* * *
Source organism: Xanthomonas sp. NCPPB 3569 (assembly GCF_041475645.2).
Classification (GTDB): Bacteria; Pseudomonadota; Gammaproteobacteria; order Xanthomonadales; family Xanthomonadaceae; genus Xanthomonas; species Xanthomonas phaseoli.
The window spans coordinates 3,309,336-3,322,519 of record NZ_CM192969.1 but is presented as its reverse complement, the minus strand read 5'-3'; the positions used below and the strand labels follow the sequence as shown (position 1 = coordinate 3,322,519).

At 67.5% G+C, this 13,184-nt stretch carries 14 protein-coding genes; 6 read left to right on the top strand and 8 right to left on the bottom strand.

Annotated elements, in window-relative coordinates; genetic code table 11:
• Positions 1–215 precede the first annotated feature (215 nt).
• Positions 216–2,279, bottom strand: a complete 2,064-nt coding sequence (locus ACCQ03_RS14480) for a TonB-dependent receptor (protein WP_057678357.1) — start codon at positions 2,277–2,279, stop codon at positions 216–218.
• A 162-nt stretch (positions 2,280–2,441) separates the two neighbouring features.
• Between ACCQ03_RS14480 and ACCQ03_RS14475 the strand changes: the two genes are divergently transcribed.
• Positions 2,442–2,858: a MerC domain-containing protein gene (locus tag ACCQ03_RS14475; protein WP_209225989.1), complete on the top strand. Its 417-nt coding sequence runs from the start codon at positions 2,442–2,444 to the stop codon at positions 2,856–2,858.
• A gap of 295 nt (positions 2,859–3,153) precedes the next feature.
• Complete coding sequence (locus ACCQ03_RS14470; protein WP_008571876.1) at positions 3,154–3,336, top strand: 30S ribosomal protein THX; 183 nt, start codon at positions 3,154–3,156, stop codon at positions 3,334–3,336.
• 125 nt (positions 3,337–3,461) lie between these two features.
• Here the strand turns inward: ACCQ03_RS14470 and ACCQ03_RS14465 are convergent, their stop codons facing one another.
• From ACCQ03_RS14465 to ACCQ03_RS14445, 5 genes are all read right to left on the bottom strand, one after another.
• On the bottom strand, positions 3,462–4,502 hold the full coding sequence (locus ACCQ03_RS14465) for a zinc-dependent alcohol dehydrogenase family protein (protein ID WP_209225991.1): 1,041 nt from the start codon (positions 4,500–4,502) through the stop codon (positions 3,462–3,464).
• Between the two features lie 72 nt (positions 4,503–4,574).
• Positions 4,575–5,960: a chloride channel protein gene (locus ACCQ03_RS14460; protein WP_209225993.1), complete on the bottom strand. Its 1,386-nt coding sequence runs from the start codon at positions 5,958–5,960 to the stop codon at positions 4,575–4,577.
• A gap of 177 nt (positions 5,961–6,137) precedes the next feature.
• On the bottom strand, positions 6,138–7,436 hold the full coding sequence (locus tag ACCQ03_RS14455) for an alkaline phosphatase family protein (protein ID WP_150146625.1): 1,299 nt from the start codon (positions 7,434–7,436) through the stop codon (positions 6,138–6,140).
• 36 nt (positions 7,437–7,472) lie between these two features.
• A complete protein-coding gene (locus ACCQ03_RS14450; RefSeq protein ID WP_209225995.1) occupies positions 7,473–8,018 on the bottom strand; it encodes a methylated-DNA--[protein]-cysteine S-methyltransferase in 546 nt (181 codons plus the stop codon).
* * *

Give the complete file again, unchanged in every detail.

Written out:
Source organism: Xanthomonas sp. NCPPB 3569 (assembly GCF_041475645.2).
Classification (GTDB): Bacteria; Pseudomonadota; Gammaproteobacteria; order Xanthomonadales; family Xanthomonadaceae; genus Xanthomonas; species Xanthomonas phaseoli.
The window spans coordinates 3,309,336-3,322,519 of record NZ_CM192969.1 but is presented as its reverse complement, the minus strand read 5'-3'; the positions used below and the strand labels follow the sequence as shown (position 1 = coordinate 3,322,519).

At 67.5% G+C, this 13,184-nt stretch carries 14 protein-coding genes; 6 read left to right on the top strand and 8 right to left on the bottom strand.

Annotated elements, in window-relative coordinates; genetic code table 11:
• Positions 1–215 precede the first annotated feature (215 nt).
• Positions 216–2,279, bottom strand: a complete 2,064-nt coding sequence (locus ACCQ03_RS14480) for a TonB-dependent receptor (protein WP_057678357.1) — start codon at positions 2,277–2,279, stop codon at positions 216–218.
• A 162-nt stretch (positions 2,280–2,441) separates the two neighbouring features.
• Between ACCQ03_RS14480 and ACCQ03_RS14475 the strand changes: the two genes are divergently transcribed.
• Positions 2,442–2,858: a MerC domain-containing protein gene (locus tag ACCQ03_RS14475; protein WP_209225989.1), complete on the top strand. Its 417-nt coding sequence runs from the start codon at positions 2,442–2,444 to the stop codon at positions 2,856–2,858.
• A gap of 295 nt (positions 2,859–3,153) precedes the next feature.
• Complete coding sequence (locus ACCQ03_RS14470; protein WP_008571876.1) at positions 3,154–3,336, top strand: 30S ribosomal protein THX; 183 nt, start codon at positions 3,154–3,156, stop codon at positions 3,334–3,336.
• 125 nt (positions 3,337–3,461) lie between these two features.
• Here the strand turns inward: ACCQ03_RS14470 and ACCQ03_RS14465 are convergent, their stop codons facing one another.
• From ACCQ03_RS14465 to ACCQ03_RS14445, 5 genes are all read right to left on the bottom strand, one after another.
• On the bottom strand, positions 3,462–4,502 hold the full coding sequence (locus ACCQ03_RS14465) for a zinc-dependent alcohol dehydrogenase family protein (protein ID WP_209225991.1): 1,041 nt from the start codon (positions 4,500–4,502) through the stop codon (positions 3,462–3,464).
• Between the two features lie 72 nt (positions 4,503–4,574).
• Positions 4,575–5,960: a chloride channel protein gene (locus ACCQ03_RS14460; protein WP_209225993.1), complete on the bottom strand. Its 1,386-nt coding sequence runs from the start codon at positions 5,958–5,960 to the stop codon at positions 4,575–4,577.
• A gap of 177 nt (positions 5,961–6,137) precedes the next feature.
• On the bottom strand, positions 6,138–7,436 hold the full coding sequence (locus tag ACCQ03_RS14455) for an alkaline phosphatase family protein (protein ID WP_150146625.1): 1,299 nt from the start codon (positions 7,434–7,436) through the stop codon (positions 6,138–6,140).
• 36 nt (positions 7,437–7,472) lie between these two features.
• A complete protein-coding gene (locus ACCQ03_RS14450; RefSeq protein ID WP_209225995.1) occupies positions 7,473–8,018 on the bottom strand; it encodes a methylated-DNA--[protein]-cysteine S-methyltransferase in 546 nt (181 codons plus the stop codon).